People love competitions. Some of us train ourselves for years to participate in matches and in tournaments, ideally each one more important than the previous. The majority of us settle for watching competitions, but that cannot be considered relaxing at all: both sides are equally intense and consuming, albeit in different ways.
When we talk about cars, performance-oriented ones are the overall favorites primarily for being the closest we can get to competition models. The industry helps us by giving them flashy colors, special seats, better powertrain, and an upgraded dynamic behavior, and by offering that in degrees of tuning in order to match every budget.
Now, what if I said that some race cars have actually been sold to the public? No, I am not saying you can run to the nearest Mercedes-Benz dealer and get a copy of Lewis Hamilton’s F1 car, mostly because he will keep driving them for some time; I am talking about the other way around. Let’s take a look at what are homologation specials.
What is a homologation special?
Entities such as the Fédération Internationale de l’Automobile (FIA) designed some racing categories for urban cars; the intention was to race with modified versions of urban cars. To ensure companies would not use entirely upgraded cars, homologation rules were created: they could only compete if a number of units went to the streets.
FIA used to demand a minimum of 5,000 units to be marketed, but dropped it to 2,500 in 1991. In practice, automakers would develop a new car or improve an existing one with as many capabilities as those strict requirements allowed. That decision ended bringing impressive performance standards to cars which used to be quite mundane.
Now, it is necessary to understand this label’s scope. The Dodge Charger, for example, had its famous Daytona version produced only for racing, so it does not properly qualify. On the other hand, the MG Metro 6R4 and the Renault 5 Turbo may have been heavily modified, but were made available for street use just the way they were.
What modifications did they have?
As you can imagine, performance-oriented ones above all. The Ford Sierra RS 500 Cosworth, for example, had a tuned 2.0-liter engine good for 224 hp. The Audi Sport Quattro S1 went further and included a carbon-kevlar body shell and the 80’s windshield because the steeper rake could reduce light reflection coming from the dashboard.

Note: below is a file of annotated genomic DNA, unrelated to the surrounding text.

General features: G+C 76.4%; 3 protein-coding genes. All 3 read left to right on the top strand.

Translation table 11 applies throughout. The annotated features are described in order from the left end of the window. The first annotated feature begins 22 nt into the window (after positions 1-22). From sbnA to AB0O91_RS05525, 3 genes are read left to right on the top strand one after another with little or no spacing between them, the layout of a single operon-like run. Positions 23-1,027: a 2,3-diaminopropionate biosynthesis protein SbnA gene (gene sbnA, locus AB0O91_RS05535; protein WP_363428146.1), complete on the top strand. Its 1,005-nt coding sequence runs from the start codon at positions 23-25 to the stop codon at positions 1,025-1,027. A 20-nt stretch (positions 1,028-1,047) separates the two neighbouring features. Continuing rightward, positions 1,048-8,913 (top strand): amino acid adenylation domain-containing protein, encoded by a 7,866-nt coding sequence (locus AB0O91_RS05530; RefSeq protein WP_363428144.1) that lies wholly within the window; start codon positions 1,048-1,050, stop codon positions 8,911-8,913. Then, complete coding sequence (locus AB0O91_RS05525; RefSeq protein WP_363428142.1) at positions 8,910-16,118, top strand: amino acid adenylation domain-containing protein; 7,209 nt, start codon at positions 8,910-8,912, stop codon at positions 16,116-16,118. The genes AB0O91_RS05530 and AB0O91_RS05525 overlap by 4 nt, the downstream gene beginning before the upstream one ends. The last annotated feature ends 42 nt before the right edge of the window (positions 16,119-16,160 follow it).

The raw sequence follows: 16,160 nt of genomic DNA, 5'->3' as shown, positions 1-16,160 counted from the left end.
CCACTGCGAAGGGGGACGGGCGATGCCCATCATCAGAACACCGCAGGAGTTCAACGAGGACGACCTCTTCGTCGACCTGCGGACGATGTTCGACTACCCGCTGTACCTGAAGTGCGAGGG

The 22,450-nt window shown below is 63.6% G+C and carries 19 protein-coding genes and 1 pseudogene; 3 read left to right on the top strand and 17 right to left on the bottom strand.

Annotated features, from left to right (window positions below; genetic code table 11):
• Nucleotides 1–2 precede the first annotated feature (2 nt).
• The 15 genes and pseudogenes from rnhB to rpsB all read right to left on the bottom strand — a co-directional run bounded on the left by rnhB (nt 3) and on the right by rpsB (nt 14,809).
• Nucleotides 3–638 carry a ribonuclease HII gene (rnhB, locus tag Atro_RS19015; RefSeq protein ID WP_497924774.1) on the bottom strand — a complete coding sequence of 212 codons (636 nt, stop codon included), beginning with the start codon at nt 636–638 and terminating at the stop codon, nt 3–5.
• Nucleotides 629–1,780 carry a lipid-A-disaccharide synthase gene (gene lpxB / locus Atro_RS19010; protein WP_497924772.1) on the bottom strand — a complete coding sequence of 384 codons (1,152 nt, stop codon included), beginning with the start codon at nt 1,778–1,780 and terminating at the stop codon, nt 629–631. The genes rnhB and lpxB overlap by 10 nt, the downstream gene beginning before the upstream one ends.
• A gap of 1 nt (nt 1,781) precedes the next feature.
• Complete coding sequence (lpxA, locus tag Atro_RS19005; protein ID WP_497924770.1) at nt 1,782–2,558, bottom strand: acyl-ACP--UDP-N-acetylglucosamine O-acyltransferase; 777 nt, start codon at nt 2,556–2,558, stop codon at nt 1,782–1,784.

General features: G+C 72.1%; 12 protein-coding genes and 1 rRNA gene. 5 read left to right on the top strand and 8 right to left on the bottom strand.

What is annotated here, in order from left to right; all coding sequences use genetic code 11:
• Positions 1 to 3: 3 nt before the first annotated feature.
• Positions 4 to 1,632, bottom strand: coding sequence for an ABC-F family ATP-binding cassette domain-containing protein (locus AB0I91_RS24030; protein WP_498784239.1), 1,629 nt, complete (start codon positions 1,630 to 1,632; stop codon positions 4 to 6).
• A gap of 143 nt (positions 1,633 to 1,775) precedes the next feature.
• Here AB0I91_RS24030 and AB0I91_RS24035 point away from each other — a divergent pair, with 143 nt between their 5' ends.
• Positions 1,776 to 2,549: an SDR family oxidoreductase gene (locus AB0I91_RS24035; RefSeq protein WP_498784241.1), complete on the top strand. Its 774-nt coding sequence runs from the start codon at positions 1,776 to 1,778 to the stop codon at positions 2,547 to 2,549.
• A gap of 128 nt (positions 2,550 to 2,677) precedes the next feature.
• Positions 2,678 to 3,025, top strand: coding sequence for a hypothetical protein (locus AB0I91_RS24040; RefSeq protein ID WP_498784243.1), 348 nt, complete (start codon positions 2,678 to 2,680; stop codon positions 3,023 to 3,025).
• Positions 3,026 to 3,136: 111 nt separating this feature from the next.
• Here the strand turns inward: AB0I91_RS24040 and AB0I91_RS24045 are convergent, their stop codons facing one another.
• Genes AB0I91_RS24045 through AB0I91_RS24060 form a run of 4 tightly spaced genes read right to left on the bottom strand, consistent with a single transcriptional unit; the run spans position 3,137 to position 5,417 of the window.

The most common type, however, was of heavily altered versions. Besides the European hatchbacks mentioned, we can mention the Opel Manta 400 and its more aerodynamic body, the Mitsubishi Pajero Evolution with a more robust suspension and flared wheel arches, and the Fiat 131 Abarth with many rally-oriented modifications.
Last, but not least, some cars went the opposite way: they were designed from the beginning to compete, then adapted to road use. You can notice that this is the case of Ford RS200 and Lancia 037 Stradale (rally cars), and of Mercedes-Benz CLK GTR and Porsche 911 GT1 (24 Hours of Le Mans), by simply taking a look at them.
What implications were there?
First of all, the simple possibility of buying homologation specials was already thrilling; they were literally race cars you could drive in the city. Most of them came at huge price premiums compared to the regular ones, but they sold out quickly anyway especially because people just knew they would become high-valued collectibles soon.
Secondly, such integration between race and city cars allowed automakers to improve the latter; those cars were great opportunities to research and to test new technologies in practice. Some solutions became part of the regular line, while others turned out to be too impractical and/or expensive for urban use and ended up scrapped.
Thirdly, some of those cars did reach mass production and became city icons themselves: the Renault 5 Turbo had two “editions” and spawned the Clio V6 successor; Nissan created the R390 GT1 supercar, Porsche went on with its GT tradition; and the very first BMW M3 and Subaru Impreza STI were born as typical homologation specials.